Facial Expressions and How They Impact Your Presentation
There are two areas I want to talk about with regard to facial expressions.
First are the facial expressions that are obvious to your audience and can be used to emphasise a point or lighten a moment without having to say a word.
The master of this I have seen most recently is James Veitch. If you are not aware of him, I recommend you look at some videos where he chronicles his interaction with email spammers or trying to unsubscribe from an email list. Yes, we hear the words and see on screen the story he is relaying but our reactions are driven by his facial expressions and what he does not say but conveys to us through his eye movements particularly.
We have the ability to be very expressive with our faces. If you are in front of an audience, they are most likely looking at your face as well as hearing what you are saying. Once again you need to video your presentation to see if you are already doing this to some extent unconsciously.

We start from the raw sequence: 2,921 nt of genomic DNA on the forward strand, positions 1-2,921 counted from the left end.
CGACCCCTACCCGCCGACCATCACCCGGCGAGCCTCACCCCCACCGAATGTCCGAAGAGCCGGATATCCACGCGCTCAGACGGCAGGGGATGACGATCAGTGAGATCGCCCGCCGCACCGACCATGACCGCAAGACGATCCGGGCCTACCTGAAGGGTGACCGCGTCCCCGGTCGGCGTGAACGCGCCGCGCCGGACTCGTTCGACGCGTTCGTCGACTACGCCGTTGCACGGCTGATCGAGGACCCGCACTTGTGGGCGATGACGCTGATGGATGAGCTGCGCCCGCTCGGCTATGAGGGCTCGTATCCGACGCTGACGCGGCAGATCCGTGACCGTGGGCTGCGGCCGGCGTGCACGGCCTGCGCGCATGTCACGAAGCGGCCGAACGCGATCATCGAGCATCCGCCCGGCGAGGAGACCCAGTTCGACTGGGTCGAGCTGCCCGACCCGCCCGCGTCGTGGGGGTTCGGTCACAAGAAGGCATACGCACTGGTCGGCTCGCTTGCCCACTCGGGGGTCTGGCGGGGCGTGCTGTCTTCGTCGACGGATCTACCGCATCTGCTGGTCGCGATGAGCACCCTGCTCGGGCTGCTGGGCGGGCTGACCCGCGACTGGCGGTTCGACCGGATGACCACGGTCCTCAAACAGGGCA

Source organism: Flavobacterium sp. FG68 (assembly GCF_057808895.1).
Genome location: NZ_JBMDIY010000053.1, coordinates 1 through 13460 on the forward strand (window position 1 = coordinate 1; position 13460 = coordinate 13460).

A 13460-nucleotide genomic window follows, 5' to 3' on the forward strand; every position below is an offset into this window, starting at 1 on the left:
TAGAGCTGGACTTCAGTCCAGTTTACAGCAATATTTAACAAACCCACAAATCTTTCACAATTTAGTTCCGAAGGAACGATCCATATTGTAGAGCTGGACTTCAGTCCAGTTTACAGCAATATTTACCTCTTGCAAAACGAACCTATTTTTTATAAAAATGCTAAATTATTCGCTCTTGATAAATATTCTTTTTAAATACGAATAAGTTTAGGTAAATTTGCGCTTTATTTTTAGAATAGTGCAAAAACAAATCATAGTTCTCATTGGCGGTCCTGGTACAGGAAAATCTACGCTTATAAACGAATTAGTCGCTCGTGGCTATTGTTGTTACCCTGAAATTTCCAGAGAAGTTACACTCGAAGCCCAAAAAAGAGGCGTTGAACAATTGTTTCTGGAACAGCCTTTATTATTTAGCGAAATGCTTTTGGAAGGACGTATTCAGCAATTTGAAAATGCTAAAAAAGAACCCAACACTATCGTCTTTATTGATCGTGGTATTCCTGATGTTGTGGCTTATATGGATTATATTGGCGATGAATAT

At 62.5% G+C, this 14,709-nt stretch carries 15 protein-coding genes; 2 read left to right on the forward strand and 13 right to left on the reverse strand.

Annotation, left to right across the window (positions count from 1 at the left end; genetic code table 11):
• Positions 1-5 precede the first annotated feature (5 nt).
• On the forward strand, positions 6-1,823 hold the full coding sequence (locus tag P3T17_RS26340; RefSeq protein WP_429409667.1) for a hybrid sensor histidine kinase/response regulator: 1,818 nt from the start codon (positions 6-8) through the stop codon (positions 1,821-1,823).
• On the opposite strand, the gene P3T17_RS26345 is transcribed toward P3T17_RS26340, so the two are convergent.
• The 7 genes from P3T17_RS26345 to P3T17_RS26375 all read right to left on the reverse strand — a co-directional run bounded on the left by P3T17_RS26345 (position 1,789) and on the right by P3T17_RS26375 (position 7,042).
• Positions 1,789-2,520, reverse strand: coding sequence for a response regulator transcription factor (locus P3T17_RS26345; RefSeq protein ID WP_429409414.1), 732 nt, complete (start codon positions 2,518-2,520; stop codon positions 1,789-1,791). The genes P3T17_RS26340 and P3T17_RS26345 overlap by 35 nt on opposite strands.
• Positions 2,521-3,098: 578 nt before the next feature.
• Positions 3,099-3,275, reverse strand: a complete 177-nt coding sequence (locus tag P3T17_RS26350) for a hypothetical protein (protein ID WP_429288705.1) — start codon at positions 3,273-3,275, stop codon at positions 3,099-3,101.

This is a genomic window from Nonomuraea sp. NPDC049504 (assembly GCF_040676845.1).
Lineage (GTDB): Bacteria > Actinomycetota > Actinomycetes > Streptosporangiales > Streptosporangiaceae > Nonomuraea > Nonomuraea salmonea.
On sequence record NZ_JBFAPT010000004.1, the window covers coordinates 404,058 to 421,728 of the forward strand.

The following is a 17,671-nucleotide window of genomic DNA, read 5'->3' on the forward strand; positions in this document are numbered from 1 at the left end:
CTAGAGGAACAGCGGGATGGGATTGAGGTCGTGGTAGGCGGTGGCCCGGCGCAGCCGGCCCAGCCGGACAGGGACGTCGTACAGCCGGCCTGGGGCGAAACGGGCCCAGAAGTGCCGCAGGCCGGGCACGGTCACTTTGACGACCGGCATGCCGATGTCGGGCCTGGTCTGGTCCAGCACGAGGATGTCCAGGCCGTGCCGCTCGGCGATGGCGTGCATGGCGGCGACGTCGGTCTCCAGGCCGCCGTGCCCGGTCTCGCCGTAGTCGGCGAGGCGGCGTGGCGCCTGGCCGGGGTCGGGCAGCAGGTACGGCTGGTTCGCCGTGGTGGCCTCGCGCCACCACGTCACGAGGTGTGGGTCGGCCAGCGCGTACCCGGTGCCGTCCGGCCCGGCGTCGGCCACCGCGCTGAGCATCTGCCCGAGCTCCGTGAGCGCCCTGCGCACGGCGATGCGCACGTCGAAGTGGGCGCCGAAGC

Use the video to think about places in your presentation where you might be able to use a facial expression to add warmth to your information (with a smile) or elicit some other response from your audience as James Veitch does with his eyes.
The second type of facial expressions I am going to cover are the ones that are harder to identify amd almost impossible to manage but are still important to know about. These are “micro expressions”.
By definition they are “the innate result of a voluntary and an involuntary emotional response occurring simultaneously and conflicting with one another. This results in the individual very briefly displaying their true emotions followed by a false emotional reaction.”
What does this mean for you and your presentation? Let’s just keep it at what it means for you not what you might think you are seeing in your audience – that’s a whole other post on its own!
Without knowing it your microexpressions might be giving out a signal to your audience that is not congruent with the message of your presentation. This is most often the case when you are imparting new or controversial information. Your microexpressions will reflect your involuntary emotion (sadness, anger, fear) as it conflicts with your presentational emotion (strength, impartiality).
Once again video is going to help you identify these microexpressions so you can then listen to the words you are using to try and improve your congruity of presentation and facial expressions.
I am not going to talk at length about micro expressions as it is an area like body language that can be over emphasised and detract from your analysis of your presentation style.